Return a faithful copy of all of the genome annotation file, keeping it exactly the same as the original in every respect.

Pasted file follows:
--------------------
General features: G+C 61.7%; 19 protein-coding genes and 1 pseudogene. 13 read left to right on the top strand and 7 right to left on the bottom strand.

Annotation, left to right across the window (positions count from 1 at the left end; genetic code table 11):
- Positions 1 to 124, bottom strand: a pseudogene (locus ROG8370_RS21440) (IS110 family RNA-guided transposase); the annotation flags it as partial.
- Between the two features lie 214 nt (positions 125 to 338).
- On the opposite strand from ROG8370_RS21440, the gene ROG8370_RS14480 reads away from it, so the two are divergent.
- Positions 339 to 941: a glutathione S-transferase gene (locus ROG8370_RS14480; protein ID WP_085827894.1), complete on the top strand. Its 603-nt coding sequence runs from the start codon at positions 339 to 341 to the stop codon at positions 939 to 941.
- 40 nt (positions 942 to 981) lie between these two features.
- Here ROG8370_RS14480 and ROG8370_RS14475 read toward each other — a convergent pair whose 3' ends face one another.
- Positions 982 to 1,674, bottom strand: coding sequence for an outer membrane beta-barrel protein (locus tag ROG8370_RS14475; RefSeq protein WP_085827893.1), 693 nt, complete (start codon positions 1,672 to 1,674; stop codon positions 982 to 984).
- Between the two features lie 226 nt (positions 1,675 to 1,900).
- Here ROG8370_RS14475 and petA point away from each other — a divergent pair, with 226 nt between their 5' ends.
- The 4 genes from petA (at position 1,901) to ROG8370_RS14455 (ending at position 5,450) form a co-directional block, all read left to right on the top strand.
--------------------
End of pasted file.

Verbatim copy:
General features: G+C 61.7%; 19 protein-coding genes and 1 pseudogene. 13 read left to right on the top strand and 7 right to left on the bottom strand.

Annotation, left to right across the window (positions count from 1 at the left end; genetic code table 11):
- Positions 1 to 124, bottom strand: a pseudogene (locus ROG8370_RS21440) (IS110 family RNA-guided transposase); the annotation flags it as partial.
- Between the two features lie 214 nt (positions 125 to 338).
- On the opposite strand from ROG8370_RS21440, the gene ROG8370_RS14480 reads away from it, so the two are divergent.
- Positions 339 to 941: a glutathione S-transferase gene (locus ROG8370_RS14480; protein ID WP_085827894.1), complete on the top strand. Its 603-nt coding sequence runs from the start codon at positions 339 to 341 to the stop codon at positions 939 to 941.
- 40 nt (positions 942 to 981) lie between these two features.
- Here ROG8370_RS14480 and ROG8370_RS14475 read toward each other — a convergent pair whose 3' ends face one another.
- Positions 982 to 1,674, bottom strand: coding sequence for an outer membrane beta-barrel protein (locus tag ROG8370_RS14475; RefSeq protein WP_085827893.1), 693 nt, complete (start codon positions 1,672 to 1,674; stop codon positions 982 to 984).
- Between the two features lie 226 nt (positions 1,675 to 1,900).
- Here ROG8370_RS14475 and petA point away from each other — a divergent pair, with 226 nt between their 5' ends.
- The 4 genes from petA (at position 1,901) to ROG8370_RS14455 (ending at position 5,450) form a co-directional block, all read left to right on the top strand.